|Photo by Glenn Riegel|
|A skit during presentation of the Vision Statement was a lighthearted look at what the apostles Paul and Peter might have said about having a vision statement. Playing Paul: Larry Glick (aka A. Mack), playing Peter: committee member David Sollenberger.|
To surrender ourselves to God,
To embrace one another,
To express God’s love for all creation.
This vision statement is expected to be useful to focus the mission of the church and spur activity on the denominational level and also in congregations and districts, much like the Goals for the ‘80s and Goals for the ‘90s did in the past. The statement is meant to be short and memorable, yet containing depth and possibilities that different congregations can work at in a variety of ways.
During discussion by the delegates, some concerns were raised that the statement does not explicitly address evangelism, but the committee believed it is strongly implied within the line about living as disciples by word and action.
This vision statement came from a committee appointed in 2009, after the Annual Conference Council
brought a proposal suggesting it to Standing Committee that year. Members of the group were appointed from Standing Committee and each of the agencies reportable to Annual Conference.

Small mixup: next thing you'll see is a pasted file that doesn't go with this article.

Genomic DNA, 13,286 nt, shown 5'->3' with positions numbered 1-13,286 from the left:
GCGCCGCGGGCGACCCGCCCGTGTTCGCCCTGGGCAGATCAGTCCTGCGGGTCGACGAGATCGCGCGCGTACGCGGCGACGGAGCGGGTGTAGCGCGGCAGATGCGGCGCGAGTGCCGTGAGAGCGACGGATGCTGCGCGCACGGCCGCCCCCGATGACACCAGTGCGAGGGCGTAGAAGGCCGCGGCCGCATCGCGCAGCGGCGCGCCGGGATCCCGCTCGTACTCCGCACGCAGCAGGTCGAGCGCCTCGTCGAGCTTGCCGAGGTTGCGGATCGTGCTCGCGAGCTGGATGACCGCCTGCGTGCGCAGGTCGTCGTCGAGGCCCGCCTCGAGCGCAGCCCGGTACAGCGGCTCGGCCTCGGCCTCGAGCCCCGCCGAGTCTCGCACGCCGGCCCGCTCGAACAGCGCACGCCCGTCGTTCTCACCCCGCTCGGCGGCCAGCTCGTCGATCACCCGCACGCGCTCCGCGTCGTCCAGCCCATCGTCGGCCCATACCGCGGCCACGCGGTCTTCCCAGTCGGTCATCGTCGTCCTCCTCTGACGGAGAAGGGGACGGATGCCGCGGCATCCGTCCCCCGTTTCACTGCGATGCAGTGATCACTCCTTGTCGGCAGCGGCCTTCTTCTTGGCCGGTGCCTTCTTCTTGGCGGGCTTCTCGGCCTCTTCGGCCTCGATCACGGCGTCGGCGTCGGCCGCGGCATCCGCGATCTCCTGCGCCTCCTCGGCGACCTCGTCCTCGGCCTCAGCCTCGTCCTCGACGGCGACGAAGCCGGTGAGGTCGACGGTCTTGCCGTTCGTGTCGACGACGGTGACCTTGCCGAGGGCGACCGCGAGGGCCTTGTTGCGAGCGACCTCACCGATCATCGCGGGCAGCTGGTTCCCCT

In 2011, Standing Committee affirmed the vision statement and interpretive material accompanying it, but they saw the need for an implementation committee to design additional materials and study guides so the vision statement would really be used and not simply shelved after adoption.
The Vision Interpretation and Implementation Committee of David Sollenberger, Rebekah Houff, James Sampson, and Ron Nicodemus, have spent the past year gathering more resources for congregational use. During deliberation on this business item, the delegates experienced use of some of the resources. They sang a hymn text for the vision statement written by Roseanna Eller McFadden, saw a music video using Joseph Helfrich’s “Jesus Calls,” enjoyed a skit, and spent table talk time discussing some of the study guide questions designed for congregational use.
The resources available to congregations will include starters for children’s stories in worship, sermon notes and video clips for use in worship services, instructions for banner making related to the theme, and other material.
-- Frances Townsend is pastor of Onekama (Mich.) Church of the Brethren